Taiwan Tati Cultural and Educational Foundation

 
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To Microsoft

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Dear Sir or Madam:

For two centuries, America had been admired by the rest of the world as the “land of the free.”  And it is this freedom that fostered the information revolution.  Gave birth to Microsoft.  So that Microsoft's employees have great jobs.  Microsoft's shareholders get to enjoy great wealth.  Bill Gates, Paul Allen, Steve Balmer, etc. made it to the Forbes 400.

Unfortunately, not every country in the world gets to enjoy freedom the American way.

And there are always enemies of democracy that attempt to use all kinds of excuses to subjugate the rest of the world under their despicable ambition.  On Monday, June 8th, the world had witnessed such evil ambitions in action again.  This time, Beijing flagrantly insists that all PC makers must install Green Dam – Youth Escort on all units that are to be sold in China by the First of July.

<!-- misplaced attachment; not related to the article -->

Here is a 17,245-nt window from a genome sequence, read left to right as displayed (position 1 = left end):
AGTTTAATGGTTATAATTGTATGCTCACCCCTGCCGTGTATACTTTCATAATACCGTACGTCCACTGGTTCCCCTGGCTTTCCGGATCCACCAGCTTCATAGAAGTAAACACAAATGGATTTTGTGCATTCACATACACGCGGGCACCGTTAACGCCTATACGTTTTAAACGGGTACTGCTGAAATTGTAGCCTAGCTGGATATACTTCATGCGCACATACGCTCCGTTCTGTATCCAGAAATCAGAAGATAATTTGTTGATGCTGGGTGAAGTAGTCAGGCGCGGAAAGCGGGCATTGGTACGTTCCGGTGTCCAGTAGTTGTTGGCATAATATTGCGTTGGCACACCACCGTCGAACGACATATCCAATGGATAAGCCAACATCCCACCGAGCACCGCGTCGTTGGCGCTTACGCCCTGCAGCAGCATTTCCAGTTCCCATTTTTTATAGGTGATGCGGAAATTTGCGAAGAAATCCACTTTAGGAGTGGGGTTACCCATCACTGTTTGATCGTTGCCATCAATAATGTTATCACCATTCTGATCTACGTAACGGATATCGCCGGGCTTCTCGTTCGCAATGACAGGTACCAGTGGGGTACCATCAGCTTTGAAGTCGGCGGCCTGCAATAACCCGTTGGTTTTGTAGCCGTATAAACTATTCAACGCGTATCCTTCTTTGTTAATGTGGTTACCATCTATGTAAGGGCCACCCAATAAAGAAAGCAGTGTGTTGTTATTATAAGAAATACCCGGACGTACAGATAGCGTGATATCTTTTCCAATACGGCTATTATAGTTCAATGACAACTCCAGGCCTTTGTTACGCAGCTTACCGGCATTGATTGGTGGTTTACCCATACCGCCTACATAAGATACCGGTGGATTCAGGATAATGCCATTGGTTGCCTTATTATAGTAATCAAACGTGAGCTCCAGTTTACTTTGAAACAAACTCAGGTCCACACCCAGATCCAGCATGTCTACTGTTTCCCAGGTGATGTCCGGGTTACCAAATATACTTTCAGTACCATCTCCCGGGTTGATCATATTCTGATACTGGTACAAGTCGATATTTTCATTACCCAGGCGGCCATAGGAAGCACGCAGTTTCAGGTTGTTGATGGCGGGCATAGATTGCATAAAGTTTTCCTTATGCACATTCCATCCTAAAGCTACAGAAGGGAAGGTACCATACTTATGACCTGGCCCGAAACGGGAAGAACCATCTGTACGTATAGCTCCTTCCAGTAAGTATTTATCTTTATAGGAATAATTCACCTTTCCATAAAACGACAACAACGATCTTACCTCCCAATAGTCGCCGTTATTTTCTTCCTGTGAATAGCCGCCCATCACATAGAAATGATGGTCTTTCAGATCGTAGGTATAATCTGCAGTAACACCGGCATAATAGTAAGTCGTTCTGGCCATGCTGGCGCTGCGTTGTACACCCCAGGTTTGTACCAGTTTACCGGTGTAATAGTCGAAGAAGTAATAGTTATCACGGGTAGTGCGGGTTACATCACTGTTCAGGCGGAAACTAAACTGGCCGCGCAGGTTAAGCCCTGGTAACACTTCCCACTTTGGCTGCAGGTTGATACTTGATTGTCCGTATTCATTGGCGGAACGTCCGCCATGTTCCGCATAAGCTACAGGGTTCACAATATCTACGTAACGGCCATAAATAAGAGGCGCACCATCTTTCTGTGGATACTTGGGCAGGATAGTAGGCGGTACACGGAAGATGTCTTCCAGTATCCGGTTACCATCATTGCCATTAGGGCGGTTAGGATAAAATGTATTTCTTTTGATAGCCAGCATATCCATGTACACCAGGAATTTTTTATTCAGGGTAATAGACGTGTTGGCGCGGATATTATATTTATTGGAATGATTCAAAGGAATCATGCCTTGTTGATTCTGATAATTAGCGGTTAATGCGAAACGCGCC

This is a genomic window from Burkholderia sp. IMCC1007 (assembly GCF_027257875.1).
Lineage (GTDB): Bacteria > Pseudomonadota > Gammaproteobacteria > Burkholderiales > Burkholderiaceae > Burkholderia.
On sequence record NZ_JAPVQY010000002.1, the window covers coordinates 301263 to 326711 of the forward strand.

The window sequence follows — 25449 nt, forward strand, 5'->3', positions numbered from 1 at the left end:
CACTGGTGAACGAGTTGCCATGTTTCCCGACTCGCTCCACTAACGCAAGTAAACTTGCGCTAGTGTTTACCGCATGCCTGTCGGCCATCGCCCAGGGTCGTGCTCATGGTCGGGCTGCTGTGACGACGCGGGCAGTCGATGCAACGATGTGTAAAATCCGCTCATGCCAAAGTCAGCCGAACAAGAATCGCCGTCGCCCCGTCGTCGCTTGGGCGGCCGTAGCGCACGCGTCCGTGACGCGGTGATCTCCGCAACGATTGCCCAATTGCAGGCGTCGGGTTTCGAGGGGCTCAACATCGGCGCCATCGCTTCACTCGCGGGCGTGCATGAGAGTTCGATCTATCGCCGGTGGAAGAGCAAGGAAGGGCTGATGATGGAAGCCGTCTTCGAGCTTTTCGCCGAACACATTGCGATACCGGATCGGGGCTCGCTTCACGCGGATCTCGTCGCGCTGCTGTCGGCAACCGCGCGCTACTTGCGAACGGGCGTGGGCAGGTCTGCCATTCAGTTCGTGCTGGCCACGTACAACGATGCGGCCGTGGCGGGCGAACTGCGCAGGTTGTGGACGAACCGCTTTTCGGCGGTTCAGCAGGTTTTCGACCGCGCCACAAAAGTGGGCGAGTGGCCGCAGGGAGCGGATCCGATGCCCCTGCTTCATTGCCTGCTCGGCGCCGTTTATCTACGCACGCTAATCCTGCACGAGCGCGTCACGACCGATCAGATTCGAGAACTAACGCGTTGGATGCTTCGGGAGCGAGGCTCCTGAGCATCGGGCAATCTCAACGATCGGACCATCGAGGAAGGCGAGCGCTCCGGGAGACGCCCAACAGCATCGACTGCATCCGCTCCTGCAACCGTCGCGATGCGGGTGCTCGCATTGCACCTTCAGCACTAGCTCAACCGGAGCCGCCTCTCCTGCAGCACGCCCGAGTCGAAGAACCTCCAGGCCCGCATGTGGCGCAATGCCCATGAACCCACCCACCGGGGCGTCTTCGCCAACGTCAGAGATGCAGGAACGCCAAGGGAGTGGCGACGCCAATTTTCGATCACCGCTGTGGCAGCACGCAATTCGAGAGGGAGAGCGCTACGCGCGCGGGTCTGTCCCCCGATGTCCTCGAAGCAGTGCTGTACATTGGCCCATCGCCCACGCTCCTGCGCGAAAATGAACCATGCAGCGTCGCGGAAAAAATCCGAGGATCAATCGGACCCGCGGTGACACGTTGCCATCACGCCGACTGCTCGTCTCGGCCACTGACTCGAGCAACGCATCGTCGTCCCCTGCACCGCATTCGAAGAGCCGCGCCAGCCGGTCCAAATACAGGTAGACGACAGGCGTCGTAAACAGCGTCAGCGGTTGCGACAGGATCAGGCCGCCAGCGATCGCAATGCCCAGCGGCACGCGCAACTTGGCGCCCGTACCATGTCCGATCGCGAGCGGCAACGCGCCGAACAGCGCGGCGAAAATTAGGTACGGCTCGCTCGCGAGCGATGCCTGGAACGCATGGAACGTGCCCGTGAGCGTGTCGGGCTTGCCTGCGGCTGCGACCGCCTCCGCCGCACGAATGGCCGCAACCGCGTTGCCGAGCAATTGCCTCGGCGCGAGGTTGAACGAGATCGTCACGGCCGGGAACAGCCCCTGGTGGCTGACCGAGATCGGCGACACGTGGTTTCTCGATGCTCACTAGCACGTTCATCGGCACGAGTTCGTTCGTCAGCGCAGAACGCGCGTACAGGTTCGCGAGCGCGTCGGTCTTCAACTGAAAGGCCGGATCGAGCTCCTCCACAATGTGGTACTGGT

I urge you to reject Chinese Communists’ demand.

The benefit of the Chinese PC market is not worth Microsoft’s reputation.  An IT firm’s role in our society, above all, is to enhance the qualities of our lives by facilitating the free flow of information.  So that everyone in the world can experience democracy by freely speaking their mind and expressing themselves.

It is a great irony that Beijing announced its despicable intention to dictate the information flow only four days after the twentieth anniversary of Tienanmen Square.  Without democracy, there will be no “free” markets.  Without free markets, there will be no capitalism that eventually gave birth to the information revolution and Microsoft.

Let freedom ring.

Sincerely,
Yi-Chang (Leo) Wang
Taiwan Tati Cultural and Educational Foundation
June 10, 2009; Wednesday



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Last Updated ( Sunday, 05 July 2009 16:26 )  

Newsflash

Chinese military personnel in the streets of Lhasa, Tibet. (Phayul file photo)

DHARAMSHALA, June 7: For the second time in a year, China has cut off Tibet from the outside world with a ban on foreign tourists, just ten days after two Tibetans set themselves on fire in the nation’s capital Lhasa.

Major travel agencies in the region were informed in late May by Chinese authorities that travellers from overseas would not be allowed into Tibet. The agencies were clueless about how long the ban would last.